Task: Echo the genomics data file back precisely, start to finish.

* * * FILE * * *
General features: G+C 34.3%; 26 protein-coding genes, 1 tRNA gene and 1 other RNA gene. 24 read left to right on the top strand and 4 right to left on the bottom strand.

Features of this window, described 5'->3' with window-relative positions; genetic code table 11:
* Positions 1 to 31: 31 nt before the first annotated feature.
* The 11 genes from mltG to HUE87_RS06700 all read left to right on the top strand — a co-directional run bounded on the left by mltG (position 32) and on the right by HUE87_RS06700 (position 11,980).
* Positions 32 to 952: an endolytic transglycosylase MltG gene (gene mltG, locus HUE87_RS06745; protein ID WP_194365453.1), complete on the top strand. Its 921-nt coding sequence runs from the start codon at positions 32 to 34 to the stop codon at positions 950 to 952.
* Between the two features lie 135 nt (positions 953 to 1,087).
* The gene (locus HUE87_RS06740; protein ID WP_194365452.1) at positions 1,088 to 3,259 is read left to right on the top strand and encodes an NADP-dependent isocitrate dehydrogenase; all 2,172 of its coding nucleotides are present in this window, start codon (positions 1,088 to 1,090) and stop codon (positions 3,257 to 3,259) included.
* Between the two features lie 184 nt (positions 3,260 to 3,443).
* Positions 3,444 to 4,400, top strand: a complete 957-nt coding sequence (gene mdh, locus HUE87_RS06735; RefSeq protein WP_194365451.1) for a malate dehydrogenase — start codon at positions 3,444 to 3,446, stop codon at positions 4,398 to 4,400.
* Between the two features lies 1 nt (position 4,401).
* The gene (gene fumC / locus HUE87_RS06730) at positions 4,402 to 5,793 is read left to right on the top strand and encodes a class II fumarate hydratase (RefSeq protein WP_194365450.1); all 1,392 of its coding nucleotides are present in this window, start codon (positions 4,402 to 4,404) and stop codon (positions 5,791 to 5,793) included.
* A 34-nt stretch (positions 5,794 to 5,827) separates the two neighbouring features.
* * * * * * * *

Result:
General features: G+C 34.3%; 26 protein-coding genes, 1 tRNA gene and 1 other RNA gene. 24 read left to right on the top strand and 4 right to left on the bottom strand.

Features of this window, described 5'->3' with window-relative positions; genetic code table 11:
* Positions 1 to 31: 31 nt before the first annotated feature.
* The 11 genes from mltG to HUE87_RS06700 all read left to right on the top strand — a co-directional run bounded on the left by mltG (position 32) and on the right by HUE87_RS06700 (position 11,980).
* Positions 32 to 952: an endolytic transglycosylase MltG gene (gene mltG, locus HUE87_RS06745; protein ID WP_194365453.1), complete on the top strand. Its 921-nt coding sequence runs from the start codon at positions 32 to 34 to the stop codon at positions 950 to 952.
* Between the two features lie 135 nt (positions 953 to 1,087).
* The gene (locus HUE87_RS06740; protein ID WP_194365452.1) at positions 1,088 to 3,259 is read left to right on the top strand and encodes an NADP-dependent isocitrate dehydrogenase; all 2,172 of its coding nucleotides are present in this window, start codon (positions 1,088 to 1,090) and stop codon (positions 3,257 to 3,259) included.
* Between the two features lie 184 nt (positions 3,260 to 3,443).
* Positions 3,444 to 4,400, top strand: a complete 957-nt coding sequence (gene mdh, locus HUE87_RS06735; RefSeq protein WP_194365451.1) for a malate dehydrogenase — start codon at positions 3,444 to 3,446, stop codon at positions 4,398 to 4,400.
* Between the two features lies 1 nt (position 4,401).
* The gene (gene fumC / locus HUE87_RS06730) at positions 4,402 to 5,793 is read left to right on the top strand and encodes a class II fumarate hydratase (RefSeq protein WP_194365450.1); all 1,392 of its coding nucleotides are present in this window, start codon (positions 4,402 to 4,404) and stop codon (positions 5,791 to 5,793) included.
* A 34-nt stretch (positions 5,794 to 5,827) separates the two neighbouring features.